Sep 192012
 

Last week: 13 (+4)

Record: 2-0

I still don’t think this team is much of a Super Bowl threat because eventually the turnover differentials will…blah blah blah regression I’m done repeating myself. Let’s focus on something positive, namely this amazing defense. This was Jim Harbaugh’s first full offseason with this team and many people expected an improved offense because of it. I don’t think anyone really expected an improved defense, but that’s what they got.

In the opener, they shut down Aaron Rodgers and the Packers, holding them to 324 total yards and then last week they shut down Matt Stafford and the Lions, holding them to 296 total yards. Those were two top-5 offenses last year. It’s very interesting to look at exact how they did so. In the opener against Green Bay, they spent most of the game in a dime package, using 6 defensive backs on 55 of 72 snaps and 5 defensive backs on 65 of 72. That left, for the most part, 5 men in the box.

Against Detroit, they did a similar thing, running nickel on 57 of 65 snaps and leaving, for the most part, 6 men in the box. What’s amazing is that they’ve still managed to allow just 3.2 YPC in those 2 games. I know they haven’t played good running teams, but that’s good coaching on the part of Harbaugh and defensive coordinator Vic Fangio to make significant schematic adjustments to the point where you run your base 3-4 defense on 15 of 137 plays in your first 2 games and shut down two of the best offenses in the leagues.

It’s also a testament to the versatility of the players, namely linebackers Patrick Willis and NaVorro Bowman. They’re the reason why they’re able to run primarily sub packages and still stuff the run. Both are good enough in coverage to stay in the game in sub packages and both are good enough against the run to help hold opponents to 3.2 yards per carry, despite the defense dropping 5 or 6 in coverage and sending 4 men on a pass rush.

The only area this defense has been weak is pass rush, as they rank just 31st in pass rush efficiency. That’s really interesting because it’s not a schematic thing. They’re rushing at least 4 on almost every play, but they’re still not getting to the quarterback (5 sacks, 6 quarterback hits, and 13 quarterback hurries). It’ll be interesting to see if that continues and it’ll also be interesting to see if the coaches choose to continue using a sub package as their base package going forward. This week, they face Minnesota, who are probably more of a threat to run than to pass, but if you can still stuff the run in a sub package, why not continue to use it?

Before the season I said 49ers takeaways would go down and turnovers would go up. I’ve been half right, only 2 takeaways, but still just 1 turnover. Given that they’re not as reliant on takeaways this year, that’s why I say this is an improved defense. Offensively, however, they will eventually start to turn the ball over more. They also haven’t played a decent secondary playing well yet and everyone turns it over eventually. Turnover differentials are so much more inconsistent on a week to week basis than yards per play and the 49ers rank just 8th in yards per play differential, with a middle of the pack 5.9 yards per play gained.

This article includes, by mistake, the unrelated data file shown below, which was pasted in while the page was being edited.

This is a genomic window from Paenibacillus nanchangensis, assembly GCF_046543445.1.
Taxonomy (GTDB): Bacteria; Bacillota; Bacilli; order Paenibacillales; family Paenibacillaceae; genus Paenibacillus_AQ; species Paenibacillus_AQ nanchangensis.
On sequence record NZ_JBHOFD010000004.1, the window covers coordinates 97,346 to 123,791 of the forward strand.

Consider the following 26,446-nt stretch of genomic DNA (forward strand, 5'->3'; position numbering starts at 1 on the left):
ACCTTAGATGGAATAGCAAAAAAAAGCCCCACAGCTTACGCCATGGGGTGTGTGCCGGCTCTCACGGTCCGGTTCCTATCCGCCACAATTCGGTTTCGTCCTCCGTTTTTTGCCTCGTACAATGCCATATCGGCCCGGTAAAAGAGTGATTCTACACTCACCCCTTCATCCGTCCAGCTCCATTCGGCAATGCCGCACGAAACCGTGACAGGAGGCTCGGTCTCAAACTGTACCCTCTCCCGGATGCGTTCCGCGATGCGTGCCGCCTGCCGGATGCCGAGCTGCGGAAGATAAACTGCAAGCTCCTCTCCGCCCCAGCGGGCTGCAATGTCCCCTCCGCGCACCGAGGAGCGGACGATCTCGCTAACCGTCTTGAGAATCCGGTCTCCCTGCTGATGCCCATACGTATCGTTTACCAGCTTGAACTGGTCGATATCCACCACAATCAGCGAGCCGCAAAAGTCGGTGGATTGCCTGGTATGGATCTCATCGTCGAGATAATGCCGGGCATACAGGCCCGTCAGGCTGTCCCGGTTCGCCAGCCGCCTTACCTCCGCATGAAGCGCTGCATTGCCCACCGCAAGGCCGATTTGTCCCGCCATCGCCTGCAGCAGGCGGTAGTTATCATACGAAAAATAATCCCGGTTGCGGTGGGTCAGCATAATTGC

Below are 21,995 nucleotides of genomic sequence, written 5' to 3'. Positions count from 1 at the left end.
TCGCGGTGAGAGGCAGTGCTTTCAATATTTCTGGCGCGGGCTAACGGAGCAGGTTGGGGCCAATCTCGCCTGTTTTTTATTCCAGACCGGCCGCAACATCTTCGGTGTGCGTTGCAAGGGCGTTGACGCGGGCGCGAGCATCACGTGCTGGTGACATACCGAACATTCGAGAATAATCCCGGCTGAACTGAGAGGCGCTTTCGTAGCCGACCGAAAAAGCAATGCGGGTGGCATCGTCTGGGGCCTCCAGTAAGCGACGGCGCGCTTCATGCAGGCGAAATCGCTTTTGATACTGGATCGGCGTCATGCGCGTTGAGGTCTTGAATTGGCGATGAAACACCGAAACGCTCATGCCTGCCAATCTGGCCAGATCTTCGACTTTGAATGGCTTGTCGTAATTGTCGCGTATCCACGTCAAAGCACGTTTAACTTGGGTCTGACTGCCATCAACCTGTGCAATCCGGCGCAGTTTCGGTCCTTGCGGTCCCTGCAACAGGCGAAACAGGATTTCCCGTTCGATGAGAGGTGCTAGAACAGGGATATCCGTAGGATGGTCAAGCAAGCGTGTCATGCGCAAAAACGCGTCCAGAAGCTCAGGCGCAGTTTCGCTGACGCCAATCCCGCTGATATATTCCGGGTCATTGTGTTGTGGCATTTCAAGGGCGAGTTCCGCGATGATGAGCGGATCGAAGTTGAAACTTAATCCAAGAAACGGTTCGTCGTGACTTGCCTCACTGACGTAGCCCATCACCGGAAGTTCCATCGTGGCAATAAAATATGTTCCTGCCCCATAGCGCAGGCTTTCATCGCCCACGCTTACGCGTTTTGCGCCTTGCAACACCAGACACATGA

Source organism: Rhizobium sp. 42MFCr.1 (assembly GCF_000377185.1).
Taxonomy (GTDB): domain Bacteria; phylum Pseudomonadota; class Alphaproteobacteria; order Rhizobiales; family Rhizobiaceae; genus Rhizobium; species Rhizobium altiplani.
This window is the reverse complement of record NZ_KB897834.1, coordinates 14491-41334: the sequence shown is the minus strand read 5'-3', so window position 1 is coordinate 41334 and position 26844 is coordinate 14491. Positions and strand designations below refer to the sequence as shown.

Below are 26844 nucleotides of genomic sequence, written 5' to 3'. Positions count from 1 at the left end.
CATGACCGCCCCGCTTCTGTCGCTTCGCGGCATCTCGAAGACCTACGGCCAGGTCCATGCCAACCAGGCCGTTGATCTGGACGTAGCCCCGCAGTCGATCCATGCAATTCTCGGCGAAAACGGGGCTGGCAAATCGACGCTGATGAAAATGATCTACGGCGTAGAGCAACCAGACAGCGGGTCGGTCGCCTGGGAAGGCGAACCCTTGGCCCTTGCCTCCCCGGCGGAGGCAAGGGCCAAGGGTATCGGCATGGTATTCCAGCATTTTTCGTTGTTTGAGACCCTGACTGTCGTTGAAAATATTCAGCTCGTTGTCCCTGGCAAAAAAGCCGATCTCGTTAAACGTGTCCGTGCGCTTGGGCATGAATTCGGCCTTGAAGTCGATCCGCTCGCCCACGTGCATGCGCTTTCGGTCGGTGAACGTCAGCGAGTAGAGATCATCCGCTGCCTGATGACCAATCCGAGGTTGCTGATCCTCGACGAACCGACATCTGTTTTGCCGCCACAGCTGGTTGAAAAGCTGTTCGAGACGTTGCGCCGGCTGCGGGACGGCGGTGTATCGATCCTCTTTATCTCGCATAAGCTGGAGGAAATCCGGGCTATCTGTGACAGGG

Can you win a Super Bowl with a middle of the pack offense and a great defense? History says no. I say no, but I’ve been wrong before. The other thing that will eventually happen for this team is injuries. They’ve had next to none over the last two years and their depth is unproven. Right now, the 49ers are probably the best team in football. However, these Power Rankings are a little different in that I’m not really interested in who is best now. I rank teams by how I see them finishing in terms of projected win-loss record, where I think they’ll advance in the playoffs, and likelihood to win the Super Bowl.

The other concern for the 49ers should be Frank Gore. He’s averaging 6.1 YPC this year, but he averaged 4.9 in first 8 games last year, before averaging 3.5 YPC in final 8. That coincided with a 4.3 point decrease in points per game. Kendall Hunter and LaMichael James can help take the load off of him if that time comes, but it’ll be up to the coaching staff to make the adjustment and up to Gore to accept the adjustment.

Studs

LT Joe Staley: Allowed 1 quarterback hurry on 36 pass block snaps, run blocked for 14 yards on 4 carries

QB Alex Smith: 20 of 31 for 226 yards and 2 touchdowns, 1 throw away, 1 batted pass, 5 drops, 103.1 adjusted QB rating, pressured on 7 of 35 drop backs (3 sacks 2 of 4, 1 throw away)

C Jonathan Goodwin: Did not allow a pressure on 36 pass block snaps, run blocked for 26 yards on 6 carries

LG Mike Iupati: Allowed 1 quarterback hurry on 36 pass block snaps, run blocked for 16 yards on 2 carries

RG Alex Boone: Did not allow a pressure on 36 pass block snaps, run blocked for 15 yards on 2 carries

TE Vernon Davis: 5 catches for 73 yards and 2 touchdowns on 7 attempts on 27 pass plays, 5.4 YAC per catch

MLB NaVorro Bowman: Allowed 3 catches for 20 yards on 6 attempts, 8 solo tackles, 3 assists, 4 stops, 1 missed tackle

ROLB Aldon Smith: 1 sack and 1 quarterback hurry on 34 pass rush snaps, 5 solo tackles, 1 assist, 6 stops

FS Dashon Goldson: Was not thrown on, 1 interception, 5 solo tackles, 2 stops

Duds

None

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